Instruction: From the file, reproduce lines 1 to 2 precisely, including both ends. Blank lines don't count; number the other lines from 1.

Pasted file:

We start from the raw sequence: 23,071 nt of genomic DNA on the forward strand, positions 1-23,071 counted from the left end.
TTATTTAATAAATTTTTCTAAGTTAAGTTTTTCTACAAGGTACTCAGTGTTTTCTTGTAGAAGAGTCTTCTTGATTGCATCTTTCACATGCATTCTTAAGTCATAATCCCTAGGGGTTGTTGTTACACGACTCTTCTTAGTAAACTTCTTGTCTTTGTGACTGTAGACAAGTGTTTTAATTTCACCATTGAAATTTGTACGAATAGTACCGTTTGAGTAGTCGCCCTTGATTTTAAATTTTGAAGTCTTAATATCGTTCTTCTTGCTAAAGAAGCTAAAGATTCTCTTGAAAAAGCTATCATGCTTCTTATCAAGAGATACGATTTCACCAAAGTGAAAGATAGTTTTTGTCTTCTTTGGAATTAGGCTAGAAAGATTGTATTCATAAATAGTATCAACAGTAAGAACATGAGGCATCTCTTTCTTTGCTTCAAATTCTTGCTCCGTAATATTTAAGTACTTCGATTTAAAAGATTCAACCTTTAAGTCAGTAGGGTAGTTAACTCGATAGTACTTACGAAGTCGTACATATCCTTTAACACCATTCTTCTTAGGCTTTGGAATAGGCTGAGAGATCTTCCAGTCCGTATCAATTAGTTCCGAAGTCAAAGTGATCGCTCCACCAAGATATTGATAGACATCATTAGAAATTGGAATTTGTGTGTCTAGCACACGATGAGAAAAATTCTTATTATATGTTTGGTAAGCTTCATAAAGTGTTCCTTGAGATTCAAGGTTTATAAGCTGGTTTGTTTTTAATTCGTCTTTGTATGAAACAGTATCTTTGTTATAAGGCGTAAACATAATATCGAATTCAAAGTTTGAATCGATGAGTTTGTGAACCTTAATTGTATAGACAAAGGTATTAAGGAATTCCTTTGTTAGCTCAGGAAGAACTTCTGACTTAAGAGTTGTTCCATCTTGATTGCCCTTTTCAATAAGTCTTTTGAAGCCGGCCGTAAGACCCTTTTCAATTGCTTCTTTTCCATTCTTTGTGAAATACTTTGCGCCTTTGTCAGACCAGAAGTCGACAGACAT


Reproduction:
We start from the raw sequence: 23,071 nt of genomic DNA on the forward strand, positions 1-23,071 counted from the left end.
TTATTTAATAAATTTTTCTAAGTTAAGTTTTTCTACAAGGTACTCAGTGTTTTCTTGTAGAAGAGTCTTCTTGATTGCATCTTTCACATGCATTCTTAAGTCATAATCCCTAGGGGTTGTTGTTACACGACTCTTCTTAGTAAACTTCTTGTCTTTGTGACTGTAGACAAGTGTTTTAATTTCACCATTGAAATTTGTACGAATAGTACCGTTTGAGTAGTCGCCCTTGATTTTAAATTTTGAAGTCTTAATATCGTTCTTCTTGCTAAAGAAGCTAAAGATTCTCTTGAAAAAGCTATCATGCTTCTTATCAAGAGATACGATTTCACCAAAGTGAAAGATAGTTTTTGTCTTCTTTGGAATTAGGCTAGAAAGATTGTATTCATAAATAGTATCAACAGTAAGAACATGAGGCATCTCTTTCTTTGCTTCAAATTCTTGCTCCGTAATATTTAAGTACTTCGATTTAAAAGATTCAACCTTTAAGTCAGTAGGGTAGTTAACTCGATAGTACTTACGAAGTCGTACATATCCTTTAACACCATTCTTCTTAGGCTTTGGAATAGGCTGAGAGATCTTCCAGTCCGTATCAATTAGTTCCGAAGTCAAAGTGATCGCTCCACCAAGATATTGATAGACATCATTAGAAATTGGAATTTGTGTGTCTAGCACACGATGAGAAAAATTCTTATTATATGTTTGGTAAGCTTCATAAAGTGTTCCTTGAGATTCAAGGTTTATAAGCTGGTTTGTTTTTAATTCGTCTTTGTATGAAACAGTATCTTTGTTATAAGGCGTAAACATAATATCGAATTCAAAGTTTGAATCGATGAGTTTGTGAACCTTAATTGTATAGACAAAGGTATTAAGGAATTCCTTTGTTAGCTCAGGAAGAACTTCTGACTTAAGAGTTGTTCCATCTTGATTGCCCTTTTCAATAAGTCTTTTGAAGCCGGCCGTAAGACCCTTTTCAATTGCTTCTTTTCCATTCTTTGTGAAATACTTTGCGCCTTTGTCAGACCAGAAGTCGACAGACAT